Wealth management firms are constantly challenged to improve client service, control costs and uniquely distinguish themselves, and one area they invariably rely on to accomplish these goals is technology.
Simply stated, technology is central to the way wealth management firms do business today. Moreover, firms have to have the ability to adapt to a rapidly changing technology environment.
But firms sometimes lack clear direction on how to implement and use technology. That's why wealth management firms have turned to outside resources to help them address technology issues-from consultants to the full outsourcing of IT infrastructure and operations. Wealth managers should view a technology consultant as an agent for change who can clarify priorities, identify constraints and validate proposed solutions.
Why A Consultant?
A consultant provides expertise that you may not have in-house. The consultant may have a broad knowledge of the latest technology solutions or a specific knowledge in areas such as risk management or performance systems. They bring experience and perspective to the table, including knowledge of what your peers are doing, cost-benefit parameters, pitfalls to avoid, best practices and key factors for success. Additionally, the consultant can call upon people and resources that are certainly more powerful than what one individual alone can provide.
Consultants offer an independent viewpoint to the wealth management office, free from departmental bias and organizational politics. They can add structure and clarity to technology projects and help the entire firm buy into the changes. They can also bridge the communication gap that may exist between non-technical managers who have difficulty understanding techno-talk and staff members who have a detailed knowledge of technology issues. A qualified consultant should help your firm focus on the business issues behind a technology initiative without being enamored solely with the technology.
The successful use of consultants requires a team approach that includes in-house staff. A consultant is not a "guru" with all the answers, but rather someone who can lead a team to find the right answers.
The Virtual Resource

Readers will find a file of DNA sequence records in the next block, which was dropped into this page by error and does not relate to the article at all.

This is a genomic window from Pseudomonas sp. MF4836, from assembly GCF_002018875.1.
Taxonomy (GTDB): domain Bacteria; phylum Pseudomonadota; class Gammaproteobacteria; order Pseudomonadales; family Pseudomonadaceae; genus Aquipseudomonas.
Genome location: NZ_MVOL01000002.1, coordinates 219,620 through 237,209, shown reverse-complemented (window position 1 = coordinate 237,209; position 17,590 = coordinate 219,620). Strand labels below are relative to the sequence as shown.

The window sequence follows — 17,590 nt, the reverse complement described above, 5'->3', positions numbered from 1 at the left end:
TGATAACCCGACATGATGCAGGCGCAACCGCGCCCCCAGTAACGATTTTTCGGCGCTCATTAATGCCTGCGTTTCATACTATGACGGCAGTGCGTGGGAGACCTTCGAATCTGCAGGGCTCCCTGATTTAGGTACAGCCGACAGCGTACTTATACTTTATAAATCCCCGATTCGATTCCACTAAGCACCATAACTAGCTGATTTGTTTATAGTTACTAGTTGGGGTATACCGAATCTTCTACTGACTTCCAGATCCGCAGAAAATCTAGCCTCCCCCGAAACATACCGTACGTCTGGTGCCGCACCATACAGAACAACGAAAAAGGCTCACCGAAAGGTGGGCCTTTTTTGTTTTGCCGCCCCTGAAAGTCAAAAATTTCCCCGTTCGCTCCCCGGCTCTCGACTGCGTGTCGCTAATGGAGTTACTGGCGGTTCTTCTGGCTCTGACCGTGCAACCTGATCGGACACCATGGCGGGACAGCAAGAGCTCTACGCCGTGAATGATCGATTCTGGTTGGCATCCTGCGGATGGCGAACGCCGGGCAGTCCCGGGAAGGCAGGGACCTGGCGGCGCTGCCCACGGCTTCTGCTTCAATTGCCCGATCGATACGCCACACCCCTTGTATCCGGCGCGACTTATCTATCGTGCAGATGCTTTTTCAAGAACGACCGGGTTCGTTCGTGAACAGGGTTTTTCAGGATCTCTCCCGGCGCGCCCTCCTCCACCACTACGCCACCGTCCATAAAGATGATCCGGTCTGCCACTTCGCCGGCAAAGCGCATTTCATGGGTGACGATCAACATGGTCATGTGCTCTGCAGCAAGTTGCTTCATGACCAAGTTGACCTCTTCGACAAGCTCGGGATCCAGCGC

A new trend among consulting firms is to offer services with labels such as "Virtual CTO," "Virtual CIO" or "Virtual Tech Guru"-outsourced services that address issues ranging from IT strategy to network or server administration. Most of these services are retainer-based, fixed-fee, long-term relationships that provide ongoing assistance as an adjunct to a firm's in-house staff.
Outsourcing has its benefits when compared to the cost of compensating, recruiting, training and retaining a full-time technology staff. The fact that technology jobs usually entail high training costs, and high turnover, make this especially true.
A "virtual CTO" can help firms develop, among others, strategic plans, IT budgets, capital spending plans, policies and technology assessments. Virtual resources differ from traditional consulting in that they are ongoing relationships as opposed to one-time projects. The relationship takes on a more fluid, ad hoc form than a project-based assignment. A virtual CTO may work directly with a few key management team members or may head a firm's technology steering committee. The long-term nature of the relationship helps ensure that the consultant fully understands the firm's environment, goals and constraints. This close relationship enables the consultant to respond quickly to new issues while providing continuity. More extensive, detailed projects may evolve from this arrangement, but such projects don't suffer the startup costs of a stand-alone project approach. The virtual CTO who is part of a broader consulting group can bring in specialized resources as needed.
Consultants acting as "virtual staff" may manage or operate applications such as client call centers, internal help desks, client portals, data aggregation or infrastructure components (data centers, servers, wide-area networks, exchange servers and disaster recovery). Instead of an hourly rate, the fees are often per unit of output-based on the number of servers managed, for example. A consultant's compensation may also be a percentage of achieved cost savings. This would be in cases where the consultant is focused on areas such as alternative vendors, outsourcing or renegotiated contracts-efforts designed to make technology operations more streamlined and cost effective.